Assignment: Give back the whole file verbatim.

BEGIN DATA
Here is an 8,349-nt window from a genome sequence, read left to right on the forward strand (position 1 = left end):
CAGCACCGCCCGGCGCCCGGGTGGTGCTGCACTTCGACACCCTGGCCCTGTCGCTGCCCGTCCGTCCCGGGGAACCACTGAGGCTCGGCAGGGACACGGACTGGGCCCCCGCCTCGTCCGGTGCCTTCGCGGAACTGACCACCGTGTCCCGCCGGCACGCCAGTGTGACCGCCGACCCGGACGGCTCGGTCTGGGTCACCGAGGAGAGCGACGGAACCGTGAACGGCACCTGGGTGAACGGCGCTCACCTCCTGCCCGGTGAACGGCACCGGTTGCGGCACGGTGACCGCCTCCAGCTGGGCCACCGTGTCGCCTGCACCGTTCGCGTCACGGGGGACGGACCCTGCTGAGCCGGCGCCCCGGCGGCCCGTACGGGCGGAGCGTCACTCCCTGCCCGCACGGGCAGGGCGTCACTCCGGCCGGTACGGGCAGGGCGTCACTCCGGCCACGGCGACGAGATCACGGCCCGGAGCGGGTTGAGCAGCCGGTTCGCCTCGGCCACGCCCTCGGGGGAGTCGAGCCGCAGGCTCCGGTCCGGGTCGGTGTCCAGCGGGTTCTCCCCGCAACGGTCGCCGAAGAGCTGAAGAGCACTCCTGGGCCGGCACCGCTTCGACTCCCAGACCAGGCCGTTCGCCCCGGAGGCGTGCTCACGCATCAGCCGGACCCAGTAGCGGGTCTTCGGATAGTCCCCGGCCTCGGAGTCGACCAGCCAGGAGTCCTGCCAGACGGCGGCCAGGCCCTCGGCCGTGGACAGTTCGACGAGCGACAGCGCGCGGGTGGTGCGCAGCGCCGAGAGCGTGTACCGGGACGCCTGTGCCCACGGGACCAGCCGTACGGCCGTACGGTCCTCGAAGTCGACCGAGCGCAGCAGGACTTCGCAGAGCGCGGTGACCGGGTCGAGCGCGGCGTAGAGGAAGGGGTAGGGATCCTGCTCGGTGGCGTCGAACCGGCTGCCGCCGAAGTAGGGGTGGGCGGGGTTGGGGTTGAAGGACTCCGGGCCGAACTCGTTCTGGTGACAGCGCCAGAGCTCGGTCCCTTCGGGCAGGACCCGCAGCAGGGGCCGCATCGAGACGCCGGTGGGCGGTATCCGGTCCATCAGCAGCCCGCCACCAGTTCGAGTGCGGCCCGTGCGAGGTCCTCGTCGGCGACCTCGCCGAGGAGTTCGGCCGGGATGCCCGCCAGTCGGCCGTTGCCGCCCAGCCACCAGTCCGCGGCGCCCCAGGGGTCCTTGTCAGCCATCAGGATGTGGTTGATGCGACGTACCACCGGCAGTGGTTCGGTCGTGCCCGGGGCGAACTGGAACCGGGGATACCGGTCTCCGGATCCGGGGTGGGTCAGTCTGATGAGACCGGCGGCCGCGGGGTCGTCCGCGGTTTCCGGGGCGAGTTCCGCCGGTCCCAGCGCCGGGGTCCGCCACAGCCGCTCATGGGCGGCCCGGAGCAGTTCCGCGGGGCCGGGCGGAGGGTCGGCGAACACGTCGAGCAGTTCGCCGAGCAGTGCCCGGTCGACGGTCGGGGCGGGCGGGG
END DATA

Here is an 8,349-nt window from a genome sequence, read left to right on the forward strand (position 1 = left end):
CAGCACCGCCCGGCGCCCGGGTGGTGCTGCACTTCGACACCCTGGCCCTGTCGCTGCCCGTCCGTCCCGGGGAACCACTGAGGCTCGGCAGGGACACGGACTGGGCCCCCGCCTCGTCCGGTGCCTTCGCGGAACTGACCACCGTGTCCCGCCGGCACGCCAGTGTGACCGCCGACCCGGACGGCTCGGTCTGGGTCACCGAGGAGAGCGACGGAACCGTGAACGGCACCTGGGTGAACGGCGCTCACCTCCTGCCCGGTGAACGGCACCGGTTGCGGCACGGTGACCGCCTCCAGCTGGGCCACCGTGTCGCCTGCACCGTTCGCGTCACGGGGGACGGACCCTGCTGAGCCGGCGCCCCGGCGGCCCGTACGGGCGGAGCGTCACTCCCTGCCCGCACGGGCAGGGCGTCACTCCGGCCGGTACGGGCAGGGCGTCACTCCGGCCACGGCGACGAGATCACGGCCCGGAGCGGGTTGAGCAGCCGGTTCGCCTCGGCCACGCCCTCGGGGGAGTCGAGCCGCAGGCTCCGGTCCGGGTCGGTGTCCAGCGGGTTCTCCCCGCAACGGTCGCCGAAGAGCTGAAGAGCACTCCTGGGCCGGCACCGCTTCGACTCCCAGACCAGGCCGTTCGCCCCGGAGGCGTGCTCACGCATCAGCCGGACCCAGTAGCGGGTCTTCGGATAGTCCCCGGCCTCGGAGTCGACCAGCCAGGAGTCCTGCCAGACGGCGGCCAGGCCCTCGGCCGTGGACAGTTCGACGAGCGACAGCGCGCGGGTGGTGCGCAGCGCCGAGAGCGTGTACCGGGACGCCTGTGCCCACGGGACCAGCCGTACGGCCGTACGGTCCTCGAAGTCGACCGAGCGCAGCAGGACTTCGCAGAGCGCGGTGACCGGGTCGAGCGCGGCGTAGAGGAAGGGGTAGGGATCCTGCTCGGTGGCGTCGAACCGGCTGCCGCCGAAGTAGGGGTGGGCGGGGTTGGGGTTGAAGGACTCCGGGCCGAACTCGTTCTGGTGACAGCGCCAGAGCTCGGTCCCTTCGGGCAGGACCCGCAGCAGGGGCCGCATCGAGACGCCGGTGGGCGGTATCCGGTCCATCAGCAGCCCGCCACCAGTTCGAGTGCGGCCCGTGCGAGGTCCTCGTCGGCGACCTCGCCGAGGAGTTCGGCCGGGATGCCCGCCAGTCGGCCGTTGCCGCCCAGCCACCAGTCCGCGGCGCCCCAGGGGTCCTTGTCAGCCATCAGGATGTGGTTGATGCGACGTACCACCGGCAGTGGTTCGGTCGTGCCCGGGGCGAACTGGAACCGGGGATACCGGTCTCCGGATCCGGGGTGGGTCAGTCTGATGAGACCGGCGGCCGCGGGGTCGTCCGCGGTTTCCGGGGCGAGTTCCGCCGGTCCCAGCGCCGGGGTCCGCCACAGCCGCTCATGGGCGGCCCGGAGCAGTTCCGCGGGGCCGGGCGGAGGGTCGGCGAACACGTCGAGCAGTTCGCCGAGCAGTGCCCGGTCGACGGTCGGGGCGGGCGGGG